The last thing you want to happen when you buy a used car is to find out after the fact that you bought a car that was flooded. This can happen when a car has been through a major catastrophe, such as a hurricane, and has been sent to the salvage yard. Its title should reflect that it has been damaged, but it isn’t too difficult for unscrupulous people to buy these cars, fix them up and have them retitled, often in states far away from the damage.
You can search for tell tale signs of a flooded car and avoid buying a lemon car:
Take a whiff — Let your senses tell you if something is wrong with a car. Musty smells can be detected even if the cabin, trunk or engine pay has an unmistakeable perfume or cleaning solution smell. That smell alone should tell you that something is not right. Why else would a seller try to use a cleaning solution or perfume in a car he is trying to sell?
Feel the carpeting — Flood damaged cars usually have new carpeting. If the carpeting feels too new compared to the age of the car, your suspicions should be raised. If the carpet has not been replaced, run your hands over it to looks for signs of staining and fading. A carpet that has been soaked just doesn’t feel right either — the pile can feel rough. Use the same testing methods for the upholstery too.
Look in nooks and crannies — Flip the rear seats over, move the front seats back and forth, and peel away the carpeting. Look closely at the bolts and seat runners — if these appear rusty, then the car has been water damaged. Check the tire well, storage compartments and door pockets for signs of water. Staining and residual matter could be present.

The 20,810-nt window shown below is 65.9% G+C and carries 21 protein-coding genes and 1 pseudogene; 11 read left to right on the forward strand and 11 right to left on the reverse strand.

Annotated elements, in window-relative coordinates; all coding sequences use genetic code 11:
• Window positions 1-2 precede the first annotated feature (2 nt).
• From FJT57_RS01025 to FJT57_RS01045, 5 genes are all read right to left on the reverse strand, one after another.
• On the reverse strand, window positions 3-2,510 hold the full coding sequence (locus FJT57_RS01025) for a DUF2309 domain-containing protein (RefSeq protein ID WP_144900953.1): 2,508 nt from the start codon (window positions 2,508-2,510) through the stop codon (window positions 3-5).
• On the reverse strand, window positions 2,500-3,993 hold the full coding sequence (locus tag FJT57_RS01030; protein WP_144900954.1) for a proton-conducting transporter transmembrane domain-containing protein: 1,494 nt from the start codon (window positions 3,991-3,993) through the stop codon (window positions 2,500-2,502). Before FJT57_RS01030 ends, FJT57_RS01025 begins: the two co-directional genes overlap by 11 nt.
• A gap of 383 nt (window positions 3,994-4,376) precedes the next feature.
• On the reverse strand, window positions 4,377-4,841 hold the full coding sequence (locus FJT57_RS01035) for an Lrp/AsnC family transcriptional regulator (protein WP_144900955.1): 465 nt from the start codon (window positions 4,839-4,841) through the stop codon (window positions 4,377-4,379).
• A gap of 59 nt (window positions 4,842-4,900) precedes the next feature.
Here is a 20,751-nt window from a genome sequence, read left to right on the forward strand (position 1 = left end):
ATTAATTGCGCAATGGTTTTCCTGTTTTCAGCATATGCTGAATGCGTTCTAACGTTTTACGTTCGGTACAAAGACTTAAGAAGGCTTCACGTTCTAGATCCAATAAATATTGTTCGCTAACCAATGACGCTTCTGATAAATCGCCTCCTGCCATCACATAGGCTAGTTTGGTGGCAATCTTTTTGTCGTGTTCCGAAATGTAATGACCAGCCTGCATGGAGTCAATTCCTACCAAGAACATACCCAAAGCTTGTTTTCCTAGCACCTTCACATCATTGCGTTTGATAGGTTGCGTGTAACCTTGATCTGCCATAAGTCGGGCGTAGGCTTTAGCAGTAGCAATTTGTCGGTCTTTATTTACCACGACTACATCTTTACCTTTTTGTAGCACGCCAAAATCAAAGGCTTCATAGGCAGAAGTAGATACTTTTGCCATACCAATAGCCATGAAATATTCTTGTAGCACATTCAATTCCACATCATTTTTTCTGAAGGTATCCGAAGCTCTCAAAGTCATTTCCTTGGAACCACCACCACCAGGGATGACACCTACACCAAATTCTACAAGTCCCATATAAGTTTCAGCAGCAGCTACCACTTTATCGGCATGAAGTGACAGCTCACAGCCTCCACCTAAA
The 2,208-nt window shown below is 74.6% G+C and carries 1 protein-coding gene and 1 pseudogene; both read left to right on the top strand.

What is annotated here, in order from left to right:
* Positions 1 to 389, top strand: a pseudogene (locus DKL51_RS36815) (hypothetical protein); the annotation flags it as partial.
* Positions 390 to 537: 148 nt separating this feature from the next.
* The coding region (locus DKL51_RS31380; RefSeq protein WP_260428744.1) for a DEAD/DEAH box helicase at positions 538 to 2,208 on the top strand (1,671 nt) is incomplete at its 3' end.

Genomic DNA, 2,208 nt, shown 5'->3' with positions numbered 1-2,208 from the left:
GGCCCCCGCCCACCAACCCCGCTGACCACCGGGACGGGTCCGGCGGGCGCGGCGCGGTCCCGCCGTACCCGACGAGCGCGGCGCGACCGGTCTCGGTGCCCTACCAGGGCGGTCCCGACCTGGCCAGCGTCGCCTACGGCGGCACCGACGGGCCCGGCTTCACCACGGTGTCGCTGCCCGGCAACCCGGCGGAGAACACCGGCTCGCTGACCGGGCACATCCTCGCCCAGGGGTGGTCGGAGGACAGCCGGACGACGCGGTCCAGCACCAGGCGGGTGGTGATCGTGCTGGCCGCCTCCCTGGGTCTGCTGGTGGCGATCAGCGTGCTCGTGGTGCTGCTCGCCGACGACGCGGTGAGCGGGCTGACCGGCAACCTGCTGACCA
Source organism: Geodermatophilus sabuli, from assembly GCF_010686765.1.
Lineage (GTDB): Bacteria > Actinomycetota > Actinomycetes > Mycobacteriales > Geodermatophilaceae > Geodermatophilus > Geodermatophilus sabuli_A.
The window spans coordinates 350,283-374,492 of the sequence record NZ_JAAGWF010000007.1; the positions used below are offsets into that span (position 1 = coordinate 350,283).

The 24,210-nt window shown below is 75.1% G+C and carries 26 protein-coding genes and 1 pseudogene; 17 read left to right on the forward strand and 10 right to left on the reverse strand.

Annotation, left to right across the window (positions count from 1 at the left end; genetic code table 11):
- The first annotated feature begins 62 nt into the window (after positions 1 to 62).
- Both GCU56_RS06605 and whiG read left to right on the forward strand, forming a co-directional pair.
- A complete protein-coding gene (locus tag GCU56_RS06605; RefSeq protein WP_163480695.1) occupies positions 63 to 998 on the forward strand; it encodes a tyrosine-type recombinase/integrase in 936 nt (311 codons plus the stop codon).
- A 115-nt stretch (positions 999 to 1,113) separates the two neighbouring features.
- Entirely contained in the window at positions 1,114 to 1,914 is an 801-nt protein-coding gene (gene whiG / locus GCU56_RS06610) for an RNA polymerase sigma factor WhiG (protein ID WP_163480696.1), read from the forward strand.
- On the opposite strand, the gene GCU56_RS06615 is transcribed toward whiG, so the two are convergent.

Check the electrical system — Damage to your car’s electrical system may be more difficult to see, but if all of the wires beneath the dashboard are new, then you can expect that this car has been damaged. Replacing the wires won’t mask worse problems such as salt water in the engine, in the transmission or in other components.
Explore the trunk — New carpeting in the trunk, a new jack for the spare tire or anything else that doesn’t match up with the rest of the trunk should be a warning sign. Check the gasket around the trunk as well as the hood — it could be brittle or new if the current owner has replaced it. Wiring in the tail lamps could be damaged. Look up and within the trunk lid for signs of rust, discoloration and foul odors.
You can also track your vehicle’s history by obtaining a CarFax report or by visiting the National Insurance Crime Bureau and using its VinCheck service to find out whether a car has been declared an unrecovered stolen or salvage vehicle. Finally, hire a trusted mechanic to inspect your car too. He may turn up things you’ve missed or didn’t think to inspect.